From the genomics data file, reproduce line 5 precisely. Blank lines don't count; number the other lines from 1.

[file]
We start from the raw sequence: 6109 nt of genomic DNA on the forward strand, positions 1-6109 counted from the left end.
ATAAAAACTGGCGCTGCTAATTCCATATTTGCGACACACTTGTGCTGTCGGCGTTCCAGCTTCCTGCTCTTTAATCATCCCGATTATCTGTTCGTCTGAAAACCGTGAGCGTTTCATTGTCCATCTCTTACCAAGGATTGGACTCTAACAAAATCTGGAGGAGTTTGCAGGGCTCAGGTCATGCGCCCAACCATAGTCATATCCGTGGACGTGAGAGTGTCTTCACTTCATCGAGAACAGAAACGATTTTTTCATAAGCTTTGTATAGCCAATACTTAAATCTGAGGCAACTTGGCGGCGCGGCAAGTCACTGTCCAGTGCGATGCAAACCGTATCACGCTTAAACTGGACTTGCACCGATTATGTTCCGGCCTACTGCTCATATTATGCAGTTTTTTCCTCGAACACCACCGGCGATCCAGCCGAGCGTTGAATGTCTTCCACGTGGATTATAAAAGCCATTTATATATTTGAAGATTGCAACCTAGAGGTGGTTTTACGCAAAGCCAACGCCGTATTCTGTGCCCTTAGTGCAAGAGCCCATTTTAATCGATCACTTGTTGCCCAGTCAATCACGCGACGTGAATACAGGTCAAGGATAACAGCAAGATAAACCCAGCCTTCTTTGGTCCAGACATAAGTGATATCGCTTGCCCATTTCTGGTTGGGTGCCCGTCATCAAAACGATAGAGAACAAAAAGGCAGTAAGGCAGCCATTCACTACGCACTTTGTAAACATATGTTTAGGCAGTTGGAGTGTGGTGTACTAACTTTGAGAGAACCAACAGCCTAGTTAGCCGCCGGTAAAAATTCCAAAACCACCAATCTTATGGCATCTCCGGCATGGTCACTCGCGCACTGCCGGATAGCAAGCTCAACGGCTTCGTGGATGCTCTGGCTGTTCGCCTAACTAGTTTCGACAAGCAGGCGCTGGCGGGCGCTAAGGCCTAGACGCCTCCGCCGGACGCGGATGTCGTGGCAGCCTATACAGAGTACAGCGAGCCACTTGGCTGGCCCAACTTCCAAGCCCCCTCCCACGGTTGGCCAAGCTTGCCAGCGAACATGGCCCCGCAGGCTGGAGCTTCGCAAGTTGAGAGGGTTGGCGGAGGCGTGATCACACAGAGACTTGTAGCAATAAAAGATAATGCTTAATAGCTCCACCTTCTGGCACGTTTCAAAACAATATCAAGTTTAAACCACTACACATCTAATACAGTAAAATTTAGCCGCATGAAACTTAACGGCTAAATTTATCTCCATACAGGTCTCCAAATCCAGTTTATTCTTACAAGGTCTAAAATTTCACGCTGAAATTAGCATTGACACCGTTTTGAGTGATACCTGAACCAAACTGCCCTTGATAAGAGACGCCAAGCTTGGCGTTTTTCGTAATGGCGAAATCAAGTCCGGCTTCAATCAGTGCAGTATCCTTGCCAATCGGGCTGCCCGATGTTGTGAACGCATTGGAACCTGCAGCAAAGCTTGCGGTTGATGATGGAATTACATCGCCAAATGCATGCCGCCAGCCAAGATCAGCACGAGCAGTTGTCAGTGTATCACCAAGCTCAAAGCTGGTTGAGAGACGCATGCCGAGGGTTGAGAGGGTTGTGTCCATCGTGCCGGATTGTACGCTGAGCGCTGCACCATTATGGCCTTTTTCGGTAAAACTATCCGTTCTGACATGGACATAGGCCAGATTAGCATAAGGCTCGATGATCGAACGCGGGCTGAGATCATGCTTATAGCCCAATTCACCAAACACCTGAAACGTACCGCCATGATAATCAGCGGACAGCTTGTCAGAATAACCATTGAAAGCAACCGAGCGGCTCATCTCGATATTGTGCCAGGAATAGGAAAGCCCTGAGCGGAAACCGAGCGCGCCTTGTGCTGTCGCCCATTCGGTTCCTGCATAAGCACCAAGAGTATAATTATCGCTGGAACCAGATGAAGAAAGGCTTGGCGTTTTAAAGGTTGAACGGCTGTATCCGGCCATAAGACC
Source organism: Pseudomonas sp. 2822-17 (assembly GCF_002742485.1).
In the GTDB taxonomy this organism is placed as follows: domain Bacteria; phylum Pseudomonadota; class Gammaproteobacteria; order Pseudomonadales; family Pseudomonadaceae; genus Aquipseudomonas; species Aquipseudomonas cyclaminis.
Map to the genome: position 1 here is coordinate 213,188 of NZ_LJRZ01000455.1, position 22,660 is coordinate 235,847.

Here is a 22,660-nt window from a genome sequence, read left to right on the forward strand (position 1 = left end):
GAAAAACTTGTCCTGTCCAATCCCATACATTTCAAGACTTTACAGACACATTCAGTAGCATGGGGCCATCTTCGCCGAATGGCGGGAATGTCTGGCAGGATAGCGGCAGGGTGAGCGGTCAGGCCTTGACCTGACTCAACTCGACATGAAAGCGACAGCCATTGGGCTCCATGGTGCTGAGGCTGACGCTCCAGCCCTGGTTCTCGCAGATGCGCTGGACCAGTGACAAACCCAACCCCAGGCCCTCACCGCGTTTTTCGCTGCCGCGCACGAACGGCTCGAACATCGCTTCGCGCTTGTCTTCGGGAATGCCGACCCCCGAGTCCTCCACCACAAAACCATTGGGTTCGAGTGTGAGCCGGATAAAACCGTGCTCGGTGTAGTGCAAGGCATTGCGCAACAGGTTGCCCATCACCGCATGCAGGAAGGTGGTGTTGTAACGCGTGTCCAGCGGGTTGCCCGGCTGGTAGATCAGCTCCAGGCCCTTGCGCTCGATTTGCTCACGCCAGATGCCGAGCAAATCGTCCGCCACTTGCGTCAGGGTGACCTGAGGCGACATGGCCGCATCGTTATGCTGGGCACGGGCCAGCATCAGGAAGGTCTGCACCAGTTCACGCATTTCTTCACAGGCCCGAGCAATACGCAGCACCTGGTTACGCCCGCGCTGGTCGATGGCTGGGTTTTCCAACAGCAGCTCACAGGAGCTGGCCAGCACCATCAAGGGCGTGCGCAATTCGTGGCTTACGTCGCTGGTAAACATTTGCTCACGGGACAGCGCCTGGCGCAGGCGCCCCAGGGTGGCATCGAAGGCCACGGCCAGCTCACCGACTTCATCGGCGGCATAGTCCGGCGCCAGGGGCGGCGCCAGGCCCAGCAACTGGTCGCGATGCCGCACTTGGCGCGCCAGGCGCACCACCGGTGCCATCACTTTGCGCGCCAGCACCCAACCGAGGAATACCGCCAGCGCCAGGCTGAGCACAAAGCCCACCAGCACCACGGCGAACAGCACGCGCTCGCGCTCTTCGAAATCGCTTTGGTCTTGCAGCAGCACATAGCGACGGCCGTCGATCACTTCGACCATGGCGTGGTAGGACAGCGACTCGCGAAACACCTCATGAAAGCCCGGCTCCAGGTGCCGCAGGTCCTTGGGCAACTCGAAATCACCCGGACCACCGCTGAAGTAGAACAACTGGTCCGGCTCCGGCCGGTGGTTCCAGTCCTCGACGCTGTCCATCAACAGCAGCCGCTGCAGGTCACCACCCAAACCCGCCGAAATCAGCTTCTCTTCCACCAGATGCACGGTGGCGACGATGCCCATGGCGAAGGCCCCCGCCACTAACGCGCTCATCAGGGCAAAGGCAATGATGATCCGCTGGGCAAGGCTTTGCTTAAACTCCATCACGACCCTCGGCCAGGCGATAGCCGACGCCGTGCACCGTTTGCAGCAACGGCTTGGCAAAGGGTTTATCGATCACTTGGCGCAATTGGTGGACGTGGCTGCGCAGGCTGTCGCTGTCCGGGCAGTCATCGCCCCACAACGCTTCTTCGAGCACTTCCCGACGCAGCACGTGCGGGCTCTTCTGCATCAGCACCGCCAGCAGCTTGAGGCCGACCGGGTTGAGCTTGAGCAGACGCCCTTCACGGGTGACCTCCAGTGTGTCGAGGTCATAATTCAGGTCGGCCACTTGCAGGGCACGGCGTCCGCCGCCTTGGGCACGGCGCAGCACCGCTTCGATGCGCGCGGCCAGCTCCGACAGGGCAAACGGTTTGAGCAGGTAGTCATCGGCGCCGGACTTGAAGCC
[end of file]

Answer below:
Map to the genome: position 1 here is coordinate 213,188 of NZ_LJRZ01000455.1, position 22,660 is coordinate 235,847.